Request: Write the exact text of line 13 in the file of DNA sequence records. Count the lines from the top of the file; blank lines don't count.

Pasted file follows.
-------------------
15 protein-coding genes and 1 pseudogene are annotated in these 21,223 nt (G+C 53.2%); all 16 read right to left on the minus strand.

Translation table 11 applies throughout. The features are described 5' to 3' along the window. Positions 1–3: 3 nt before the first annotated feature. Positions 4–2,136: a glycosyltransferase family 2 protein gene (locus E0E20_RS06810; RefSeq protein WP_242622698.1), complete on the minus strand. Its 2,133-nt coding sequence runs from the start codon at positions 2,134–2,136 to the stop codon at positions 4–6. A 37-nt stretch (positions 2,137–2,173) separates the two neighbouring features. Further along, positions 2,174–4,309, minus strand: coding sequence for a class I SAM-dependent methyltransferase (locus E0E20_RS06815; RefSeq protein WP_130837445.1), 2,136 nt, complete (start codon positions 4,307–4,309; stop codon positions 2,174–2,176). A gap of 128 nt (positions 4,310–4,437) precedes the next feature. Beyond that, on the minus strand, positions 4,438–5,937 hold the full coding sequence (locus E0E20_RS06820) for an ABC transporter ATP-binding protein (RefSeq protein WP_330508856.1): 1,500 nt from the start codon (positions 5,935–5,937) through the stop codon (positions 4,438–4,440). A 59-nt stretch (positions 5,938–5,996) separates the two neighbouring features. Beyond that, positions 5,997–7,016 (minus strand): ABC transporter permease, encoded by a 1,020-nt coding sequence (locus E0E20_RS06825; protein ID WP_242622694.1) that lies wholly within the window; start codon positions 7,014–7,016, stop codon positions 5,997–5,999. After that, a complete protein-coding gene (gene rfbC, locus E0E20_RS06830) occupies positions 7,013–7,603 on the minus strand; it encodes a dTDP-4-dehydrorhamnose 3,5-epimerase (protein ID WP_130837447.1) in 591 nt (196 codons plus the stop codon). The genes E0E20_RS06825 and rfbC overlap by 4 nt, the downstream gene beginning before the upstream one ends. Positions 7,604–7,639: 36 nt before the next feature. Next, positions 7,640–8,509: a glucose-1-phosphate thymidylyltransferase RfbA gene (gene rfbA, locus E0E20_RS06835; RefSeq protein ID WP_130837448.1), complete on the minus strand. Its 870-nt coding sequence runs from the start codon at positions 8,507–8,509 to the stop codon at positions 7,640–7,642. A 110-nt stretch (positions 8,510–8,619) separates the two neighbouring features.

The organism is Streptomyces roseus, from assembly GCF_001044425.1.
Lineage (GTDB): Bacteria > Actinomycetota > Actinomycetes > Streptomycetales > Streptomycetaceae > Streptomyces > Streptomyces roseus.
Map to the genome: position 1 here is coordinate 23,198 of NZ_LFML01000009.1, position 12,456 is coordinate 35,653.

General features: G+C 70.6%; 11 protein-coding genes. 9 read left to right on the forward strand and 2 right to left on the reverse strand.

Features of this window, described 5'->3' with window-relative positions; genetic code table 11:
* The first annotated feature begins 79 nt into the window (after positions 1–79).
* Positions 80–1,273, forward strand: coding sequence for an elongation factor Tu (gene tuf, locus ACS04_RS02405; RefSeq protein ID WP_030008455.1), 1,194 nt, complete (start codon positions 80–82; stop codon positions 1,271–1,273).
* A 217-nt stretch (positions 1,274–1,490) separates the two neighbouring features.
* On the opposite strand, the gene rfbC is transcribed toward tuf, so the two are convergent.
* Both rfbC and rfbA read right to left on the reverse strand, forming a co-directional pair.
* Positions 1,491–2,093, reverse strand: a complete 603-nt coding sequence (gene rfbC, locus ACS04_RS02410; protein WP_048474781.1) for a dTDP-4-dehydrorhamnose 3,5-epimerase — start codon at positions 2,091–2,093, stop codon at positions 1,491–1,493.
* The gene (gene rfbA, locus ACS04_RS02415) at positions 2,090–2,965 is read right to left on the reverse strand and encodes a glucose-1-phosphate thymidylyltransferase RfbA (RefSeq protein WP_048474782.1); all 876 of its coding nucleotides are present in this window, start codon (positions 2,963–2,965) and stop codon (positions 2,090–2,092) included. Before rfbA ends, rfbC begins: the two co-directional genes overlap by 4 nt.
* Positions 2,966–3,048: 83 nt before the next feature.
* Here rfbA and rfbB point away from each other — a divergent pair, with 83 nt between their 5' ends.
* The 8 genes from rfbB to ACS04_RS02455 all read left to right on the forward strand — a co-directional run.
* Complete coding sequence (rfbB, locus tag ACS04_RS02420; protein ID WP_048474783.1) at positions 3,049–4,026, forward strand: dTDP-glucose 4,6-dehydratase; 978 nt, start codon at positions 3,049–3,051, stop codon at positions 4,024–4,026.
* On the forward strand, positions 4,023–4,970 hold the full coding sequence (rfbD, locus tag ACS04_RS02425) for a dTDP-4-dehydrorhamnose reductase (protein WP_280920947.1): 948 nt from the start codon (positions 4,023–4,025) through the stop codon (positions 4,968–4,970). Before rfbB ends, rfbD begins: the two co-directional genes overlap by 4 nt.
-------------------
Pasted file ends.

* Positions 1,491–2,093, reverse strand: a complete 603-nt coding sequence (gene rfbC, locus ACS04_RS02410; protein WP_048474781.1) for a dTDP-4-dehydrorhamnose 3,5-epimerase — start codon at positions 2,091–2,093, stop codon at positions 1,491–1,493.